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Saturday, May 3, 2014

MUFA Day#27: Crystal Symphony and the Return of 3D

My Ultimate Fantasy Adventure, Day #27, was like any cruise day, so let me keep that short and add a report on the return of three dimensional television.

I should indicate that the readers of Conde Nast Traveler and Travel+Leisure have voted Crystal Cruises to be the Best Large-Ship Cruise Line for 16 years now.  Thus, while I can only crystallize the essence with my photos and reportage, I can only rave about the service, cuisine and overflowing amenities.

I had to sacrifice a meal, so I sleep in and begin eating with lunch, and today I had two soups, two salads and some mushroom concoction with  a Bloody Mary and glass of Chardonnay:

Then for dinner, Nobu's sushi bar:

You can order menu items like miso soup and Wagyu steak from Nobu's Silk Road.  You can only barely see them here, but for the first time in my life I had a cold sake, hot sake and cold beer at the same sitting to accompany my meal.  Then the evening ended at Luxe, a discotheque that played songs of the 50's and 60's, but probably because the people dancing were that old.  How's this for heaven?  I was the only male with ladies mostly from Japan and India:

Discos didn't come into existence until the 70's, and peaked in the 80's.  This was so long ago that I forgot how to spell discotheque.

Well, let me tag on this posting about the return of 3D.  We see in three dimensions, so I have eternally been pursuing the reality of 3D in photos and television.  We've long had this feature in movie theaters, although the bother of glasses and the minimalist enhancement did not make the extra expenditure worthwhile.  The concept has been around for nearly a century.  Remember Bwana Devil in 1952?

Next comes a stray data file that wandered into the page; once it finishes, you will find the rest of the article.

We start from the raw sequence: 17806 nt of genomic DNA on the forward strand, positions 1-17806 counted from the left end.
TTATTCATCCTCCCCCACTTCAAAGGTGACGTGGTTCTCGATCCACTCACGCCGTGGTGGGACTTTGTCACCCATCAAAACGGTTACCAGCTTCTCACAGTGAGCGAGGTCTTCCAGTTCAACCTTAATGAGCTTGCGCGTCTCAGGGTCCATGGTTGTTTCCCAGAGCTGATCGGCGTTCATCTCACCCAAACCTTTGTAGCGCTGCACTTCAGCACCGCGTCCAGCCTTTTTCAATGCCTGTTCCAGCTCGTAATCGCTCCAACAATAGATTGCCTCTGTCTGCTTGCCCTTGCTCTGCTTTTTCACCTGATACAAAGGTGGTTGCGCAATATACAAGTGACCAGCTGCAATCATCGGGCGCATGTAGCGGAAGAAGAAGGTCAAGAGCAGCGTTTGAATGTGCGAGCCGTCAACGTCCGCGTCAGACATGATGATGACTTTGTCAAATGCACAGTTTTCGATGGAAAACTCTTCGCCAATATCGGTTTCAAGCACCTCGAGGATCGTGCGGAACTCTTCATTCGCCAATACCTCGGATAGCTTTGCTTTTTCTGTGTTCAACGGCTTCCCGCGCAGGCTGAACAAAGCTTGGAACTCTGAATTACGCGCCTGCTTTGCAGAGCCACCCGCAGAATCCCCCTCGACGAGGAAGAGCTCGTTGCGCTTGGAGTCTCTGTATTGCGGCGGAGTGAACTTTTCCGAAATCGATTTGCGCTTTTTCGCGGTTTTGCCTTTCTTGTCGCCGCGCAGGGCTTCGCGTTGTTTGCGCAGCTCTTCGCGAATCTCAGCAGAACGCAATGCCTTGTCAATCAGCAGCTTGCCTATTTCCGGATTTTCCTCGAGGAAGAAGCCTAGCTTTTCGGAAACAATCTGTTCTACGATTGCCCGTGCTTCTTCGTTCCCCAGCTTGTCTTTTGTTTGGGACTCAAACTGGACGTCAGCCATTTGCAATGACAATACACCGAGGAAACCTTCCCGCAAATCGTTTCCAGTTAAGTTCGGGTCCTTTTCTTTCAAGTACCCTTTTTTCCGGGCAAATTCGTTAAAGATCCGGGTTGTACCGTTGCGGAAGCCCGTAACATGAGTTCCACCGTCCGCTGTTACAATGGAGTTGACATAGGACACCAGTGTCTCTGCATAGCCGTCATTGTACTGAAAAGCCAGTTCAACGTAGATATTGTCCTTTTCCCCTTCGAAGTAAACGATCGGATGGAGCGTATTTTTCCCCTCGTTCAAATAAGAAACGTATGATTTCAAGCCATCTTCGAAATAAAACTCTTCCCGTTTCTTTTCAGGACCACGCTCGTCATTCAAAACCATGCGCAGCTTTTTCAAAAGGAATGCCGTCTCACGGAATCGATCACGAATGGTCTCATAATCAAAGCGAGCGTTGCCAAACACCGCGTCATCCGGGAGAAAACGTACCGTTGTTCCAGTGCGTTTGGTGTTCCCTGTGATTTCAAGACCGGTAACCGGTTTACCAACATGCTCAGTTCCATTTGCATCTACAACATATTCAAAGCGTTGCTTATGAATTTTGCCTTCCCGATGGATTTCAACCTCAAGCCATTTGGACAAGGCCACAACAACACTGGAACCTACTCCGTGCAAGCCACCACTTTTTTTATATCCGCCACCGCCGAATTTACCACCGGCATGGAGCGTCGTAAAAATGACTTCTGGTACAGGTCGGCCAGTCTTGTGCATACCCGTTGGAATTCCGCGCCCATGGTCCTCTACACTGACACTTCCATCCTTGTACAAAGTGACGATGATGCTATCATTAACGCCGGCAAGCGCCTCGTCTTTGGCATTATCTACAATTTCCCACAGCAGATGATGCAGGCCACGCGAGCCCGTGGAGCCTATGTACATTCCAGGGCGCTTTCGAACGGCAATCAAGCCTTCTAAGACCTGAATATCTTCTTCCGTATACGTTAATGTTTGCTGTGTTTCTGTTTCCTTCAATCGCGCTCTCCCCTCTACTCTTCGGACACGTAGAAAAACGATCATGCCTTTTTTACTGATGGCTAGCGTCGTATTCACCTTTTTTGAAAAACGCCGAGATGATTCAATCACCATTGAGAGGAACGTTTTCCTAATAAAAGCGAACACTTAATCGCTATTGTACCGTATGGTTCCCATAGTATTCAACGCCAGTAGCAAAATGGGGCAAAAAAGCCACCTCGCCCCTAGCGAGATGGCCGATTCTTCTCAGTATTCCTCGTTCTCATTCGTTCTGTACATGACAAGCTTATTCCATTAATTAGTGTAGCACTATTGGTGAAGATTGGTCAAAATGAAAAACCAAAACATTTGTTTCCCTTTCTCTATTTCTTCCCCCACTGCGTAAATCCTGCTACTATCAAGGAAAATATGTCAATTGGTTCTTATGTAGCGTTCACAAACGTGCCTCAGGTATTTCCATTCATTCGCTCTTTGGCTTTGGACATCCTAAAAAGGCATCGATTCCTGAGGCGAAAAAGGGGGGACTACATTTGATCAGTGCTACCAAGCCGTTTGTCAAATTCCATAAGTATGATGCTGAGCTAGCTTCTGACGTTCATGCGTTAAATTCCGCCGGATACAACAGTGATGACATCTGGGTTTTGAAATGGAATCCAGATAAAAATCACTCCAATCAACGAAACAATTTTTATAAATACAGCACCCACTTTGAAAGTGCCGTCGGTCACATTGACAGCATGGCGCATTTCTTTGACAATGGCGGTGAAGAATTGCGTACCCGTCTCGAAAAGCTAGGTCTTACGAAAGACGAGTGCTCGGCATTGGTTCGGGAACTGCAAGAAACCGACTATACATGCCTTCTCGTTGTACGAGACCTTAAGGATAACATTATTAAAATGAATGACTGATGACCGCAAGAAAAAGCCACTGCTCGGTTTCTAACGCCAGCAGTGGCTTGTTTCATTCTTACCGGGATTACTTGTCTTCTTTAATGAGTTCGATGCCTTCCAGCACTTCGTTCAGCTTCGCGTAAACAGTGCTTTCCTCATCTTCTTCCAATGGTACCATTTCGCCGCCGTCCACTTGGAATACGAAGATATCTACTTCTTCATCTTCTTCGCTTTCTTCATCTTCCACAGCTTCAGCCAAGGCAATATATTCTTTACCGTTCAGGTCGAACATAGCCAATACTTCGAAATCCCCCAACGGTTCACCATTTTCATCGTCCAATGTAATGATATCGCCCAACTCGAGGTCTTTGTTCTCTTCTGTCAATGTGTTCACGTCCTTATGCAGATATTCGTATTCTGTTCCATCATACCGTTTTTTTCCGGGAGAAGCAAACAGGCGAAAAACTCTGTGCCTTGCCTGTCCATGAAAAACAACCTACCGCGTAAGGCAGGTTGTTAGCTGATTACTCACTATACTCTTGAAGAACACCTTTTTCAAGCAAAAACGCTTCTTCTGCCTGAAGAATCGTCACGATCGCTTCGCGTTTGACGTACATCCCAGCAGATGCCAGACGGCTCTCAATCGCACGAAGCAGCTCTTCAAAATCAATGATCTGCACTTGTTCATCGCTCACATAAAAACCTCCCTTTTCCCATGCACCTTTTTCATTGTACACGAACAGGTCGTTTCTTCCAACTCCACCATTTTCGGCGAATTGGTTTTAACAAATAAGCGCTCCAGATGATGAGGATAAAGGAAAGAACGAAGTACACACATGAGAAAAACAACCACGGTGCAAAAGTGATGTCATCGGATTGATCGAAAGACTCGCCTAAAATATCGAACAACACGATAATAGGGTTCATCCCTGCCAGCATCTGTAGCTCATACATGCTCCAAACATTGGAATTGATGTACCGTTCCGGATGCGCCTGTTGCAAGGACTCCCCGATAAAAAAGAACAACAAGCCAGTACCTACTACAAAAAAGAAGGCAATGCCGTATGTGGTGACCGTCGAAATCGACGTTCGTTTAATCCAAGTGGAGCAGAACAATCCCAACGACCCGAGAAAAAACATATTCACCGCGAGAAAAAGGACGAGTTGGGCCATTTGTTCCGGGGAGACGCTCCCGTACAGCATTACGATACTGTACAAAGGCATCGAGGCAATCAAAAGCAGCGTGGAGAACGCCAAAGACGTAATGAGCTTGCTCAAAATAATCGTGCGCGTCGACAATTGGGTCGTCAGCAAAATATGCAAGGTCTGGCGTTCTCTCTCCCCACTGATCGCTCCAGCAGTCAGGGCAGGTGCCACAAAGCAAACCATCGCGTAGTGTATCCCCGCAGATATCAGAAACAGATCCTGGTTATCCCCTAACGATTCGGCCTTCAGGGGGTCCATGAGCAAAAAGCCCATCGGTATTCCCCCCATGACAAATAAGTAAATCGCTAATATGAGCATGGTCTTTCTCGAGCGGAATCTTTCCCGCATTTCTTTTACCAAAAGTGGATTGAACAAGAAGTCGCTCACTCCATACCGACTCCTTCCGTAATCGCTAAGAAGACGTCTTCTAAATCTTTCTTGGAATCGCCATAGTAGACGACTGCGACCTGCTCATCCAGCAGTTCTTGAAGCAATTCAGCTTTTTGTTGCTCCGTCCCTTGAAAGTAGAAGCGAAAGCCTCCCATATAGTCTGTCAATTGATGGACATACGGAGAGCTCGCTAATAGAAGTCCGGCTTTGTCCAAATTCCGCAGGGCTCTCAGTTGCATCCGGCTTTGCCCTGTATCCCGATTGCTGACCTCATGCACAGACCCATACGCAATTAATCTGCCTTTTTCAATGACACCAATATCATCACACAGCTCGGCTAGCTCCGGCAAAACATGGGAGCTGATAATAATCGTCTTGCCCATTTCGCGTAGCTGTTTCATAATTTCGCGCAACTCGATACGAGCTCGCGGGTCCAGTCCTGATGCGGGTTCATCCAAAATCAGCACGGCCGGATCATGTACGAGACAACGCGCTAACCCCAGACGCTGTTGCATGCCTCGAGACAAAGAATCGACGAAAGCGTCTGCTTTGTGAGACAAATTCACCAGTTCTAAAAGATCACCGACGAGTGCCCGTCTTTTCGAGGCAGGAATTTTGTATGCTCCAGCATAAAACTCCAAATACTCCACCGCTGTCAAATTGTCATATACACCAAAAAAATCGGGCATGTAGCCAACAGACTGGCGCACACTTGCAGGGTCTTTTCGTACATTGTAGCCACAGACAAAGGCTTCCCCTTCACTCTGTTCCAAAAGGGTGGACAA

Here is the full 80 minute movie.  All you need to do is find those polaroid glasses.

Several decades ago when I was into photography, having a darkroom using Cibachrome, I invested in various gadgets that promised 3D.  The results were mediocre and not worth the effort.  There still are various techniques to produce 3D views.

Two years ago I bought two SONY large screen TV sets featuring 3D.  The early hype worked on me, for I was surprised how much more realistic football, and even golf, played on the screen.  Well, while not totally dead, 3D TV turned out to be a waste of money, as programming was abandoned and those glasses were a pain.

However, now comes Oculus Rift, the virtual reality headset that just could well provide the answer.  Here is the story:
  • Two decades or so ago, John Carmack wrote a 3D video game and became a legend in his field.
  • Two years ago 19-year old Palmer Luckey created what is now Oculus Rift, financially aided by Carmack.
  • Facebook's Mark Zuckerberg was so inspired by the prospect of OR, let's call it Rift, that he paid $2 billion for that company.  While gaming remains as the first bridge, the implications of total virtual reality is obvious.
Mind you, Facebook purchased WhatsApp for $19 billion, just to share photos, so don't get too excited about the early commercialization of 3D for everything you see using electronics.  Certainly, there is competition, for that same SONY company recently announced Project Morpheus (below) a virtual reality (meaning 3D) headset for gaming.  Yes, 3D is on the horizon.


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